Methamphetamine and Psychosis

Psychosis

Perhaps the most infamous effect of meth on long-term users, though severely understudied, is psychosis. Often called “tweaking,” there are many aspects of psychosis—a severe mental disorder in which people lose contact with reality, very similar to acute paranoid schzophrenia.

A psychosis is generally characterized by:

Strong delusions

  • strange beliefs about things that aren’t plausible
  • grandiosity
  • insects crawling under the skin

Extreme paranoia

  • feeling overly suspicious of people
  • feeling like other people are ‘out to get you’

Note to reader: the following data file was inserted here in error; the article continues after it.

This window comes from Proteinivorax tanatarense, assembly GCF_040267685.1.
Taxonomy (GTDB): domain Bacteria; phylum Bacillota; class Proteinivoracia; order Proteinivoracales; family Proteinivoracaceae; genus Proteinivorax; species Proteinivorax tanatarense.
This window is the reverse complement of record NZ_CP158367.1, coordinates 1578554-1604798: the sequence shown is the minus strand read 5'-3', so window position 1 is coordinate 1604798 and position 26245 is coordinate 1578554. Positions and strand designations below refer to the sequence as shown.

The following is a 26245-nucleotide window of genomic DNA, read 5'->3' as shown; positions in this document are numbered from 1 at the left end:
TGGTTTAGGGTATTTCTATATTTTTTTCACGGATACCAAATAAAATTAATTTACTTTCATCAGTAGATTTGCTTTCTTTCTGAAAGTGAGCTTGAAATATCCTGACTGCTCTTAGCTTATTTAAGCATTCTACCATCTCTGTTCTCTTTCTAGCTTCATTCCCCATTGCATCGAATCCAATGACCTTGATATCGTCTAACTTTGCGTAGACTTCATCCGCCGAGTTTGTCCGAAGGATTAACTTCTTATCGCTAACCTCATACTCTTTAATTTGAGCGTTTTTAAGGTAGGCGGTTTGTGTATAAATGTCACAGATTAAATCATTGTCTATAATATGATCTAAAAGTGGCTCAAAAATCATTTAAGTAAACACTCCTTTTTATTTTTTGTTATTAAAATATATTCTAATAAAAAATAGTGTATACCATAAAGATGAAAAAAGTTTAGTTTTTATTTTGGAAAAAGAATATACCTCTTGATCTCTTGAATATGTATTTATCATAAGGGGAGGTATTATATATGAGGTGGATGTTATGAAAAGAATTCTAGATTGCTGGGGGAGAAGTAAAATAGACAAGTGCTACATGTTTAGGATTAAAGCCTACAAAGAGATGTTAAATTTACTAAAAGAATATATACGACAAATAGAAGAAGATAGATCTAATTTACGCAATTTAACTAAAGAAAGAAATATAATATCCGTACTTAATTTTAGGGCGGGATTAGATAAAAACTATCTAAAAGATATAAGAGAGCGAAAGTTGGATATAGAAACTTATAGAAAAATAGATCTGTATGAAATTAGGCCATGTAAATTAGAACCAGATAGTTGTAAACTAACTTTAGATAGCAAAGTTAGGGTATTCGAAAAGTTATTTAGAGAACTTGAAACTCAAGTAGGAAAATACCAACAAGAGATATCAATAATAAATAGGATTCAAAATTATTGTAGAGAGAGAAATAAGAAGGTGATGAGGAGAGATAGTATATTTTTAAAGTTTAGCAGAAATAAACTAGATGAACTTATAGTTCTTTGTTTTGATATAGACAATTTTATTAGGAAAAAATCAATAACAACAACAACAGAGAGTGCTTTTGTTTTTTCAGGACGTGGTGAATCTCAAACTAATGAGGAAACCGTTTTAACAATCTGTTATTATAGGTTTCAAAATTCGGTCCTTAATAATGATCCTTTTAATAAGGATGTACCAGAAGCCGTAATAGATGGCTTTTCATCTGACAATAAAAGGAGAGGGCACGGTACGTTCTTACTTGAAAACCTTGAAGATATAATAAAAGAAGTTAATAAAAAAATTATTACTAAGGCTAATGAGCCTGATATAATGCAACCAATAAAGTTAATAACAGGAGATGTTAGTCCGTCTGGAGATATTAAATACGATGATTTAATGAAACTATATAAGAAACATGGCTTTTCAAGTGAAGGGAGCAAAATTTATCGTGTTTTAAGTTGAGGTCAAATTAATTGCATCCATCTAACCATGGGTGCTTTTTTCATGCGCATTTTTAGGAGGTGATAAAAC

Hallucinations

  • hearing voices
  • seeing things that aren’t there
  • talking to people who aren’t real

Obsessive-compulsive behavior

  • cleaning
  • peeking out the window
  • taking things apart and putting them back together

Often, the paranoia a user experiences becomes debilitating. Paranoia is a self-reinforcing loop of beliefs that escalates in a fearful emotional state. Meth can distort reality, altering belief systems, and lessens the ability to control emotions, making fear and anxiety prevalent.  more

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